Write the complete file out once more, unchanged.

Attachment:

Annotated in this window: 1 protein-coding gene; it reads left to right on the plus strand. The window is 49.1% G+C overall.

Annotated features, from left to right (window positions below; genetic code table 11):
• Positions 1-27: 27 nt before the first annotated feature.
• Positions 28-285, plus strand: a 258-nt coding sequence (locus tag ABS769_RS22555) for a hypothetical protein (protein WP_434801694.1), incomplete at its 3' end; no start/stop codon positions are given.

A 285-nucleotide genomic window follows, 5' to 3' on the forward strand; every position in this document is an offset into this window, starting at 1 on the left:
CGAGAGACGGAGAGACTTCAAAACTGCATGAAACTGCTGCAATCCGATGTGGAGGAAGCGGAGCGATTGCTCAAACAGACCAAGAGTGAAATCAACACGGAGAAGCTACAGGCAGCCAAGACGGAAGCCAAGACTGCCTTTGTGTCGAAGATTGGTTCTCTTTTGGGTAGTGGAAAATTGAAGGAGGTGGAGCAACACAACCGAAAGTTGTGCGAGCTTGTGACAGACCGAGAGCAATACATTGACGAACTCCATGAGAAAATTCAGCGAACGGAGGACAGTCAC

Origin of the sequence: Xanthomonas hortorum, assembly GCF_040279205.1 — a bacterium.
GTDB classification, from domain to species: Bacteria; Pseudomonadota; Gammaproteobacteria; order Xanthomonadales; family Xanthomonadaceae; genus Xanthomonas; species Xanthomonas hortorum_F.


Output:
Annotated in this window: 1 protein-coding gene; it reads left to right on the plus strand. The window is 49.1% G+C overall.

Annotated features, from left to right (window positions below; genetic code table 11):
• Positions 1-27: 27 nt before the first annotated feature.
• Positions 28-285, plus strand: a 258-nt coding sequence (locus tag ABS769_RS22555) for a hypothetical protein (protein WP_434801694.1), incomplete at its 3' end; no start/stop codon positions are given.

A 285-nucleotide genomic window follows, 5' to 3' on the forward strand; every position in this document is an offset into this window, starting at 1 on the left:
CGAGAGACGGAGAGACTTCAAAACTGCATGAAACTGCTGCAATCCGATGTGGAGGAAGCGGAGCGATTGCTCAAACAGACCAAGAGTGAAATCAACACGGAGAAGCTACAGGCAGCCAAGACGGAAGCCAAGACTGCCTTTGTGTCGAAGATTGGTTCTCTTTTGGGTAGTGGAAAATTGAAGGAGGTGGAGCAACACAACCGAAAGTTGTGCGAGCTTGTGACAGACCGAGAGCAATACATTGACGAACTCCATGAGAAAATTCAGCGAACGGAGGACAGTCAC

Origin of the sequence: Xanthomonas hortorum, assembly GCF_040279205.1 — a bacterium.
GTDB classification, from domain to species: Bacteria; Pseudomonadota; Gammaproteobacteria; order Xanthomonadales; family Xanthomonadaceae; genus Xanthomonas; species Xanthomonas hortorum_F.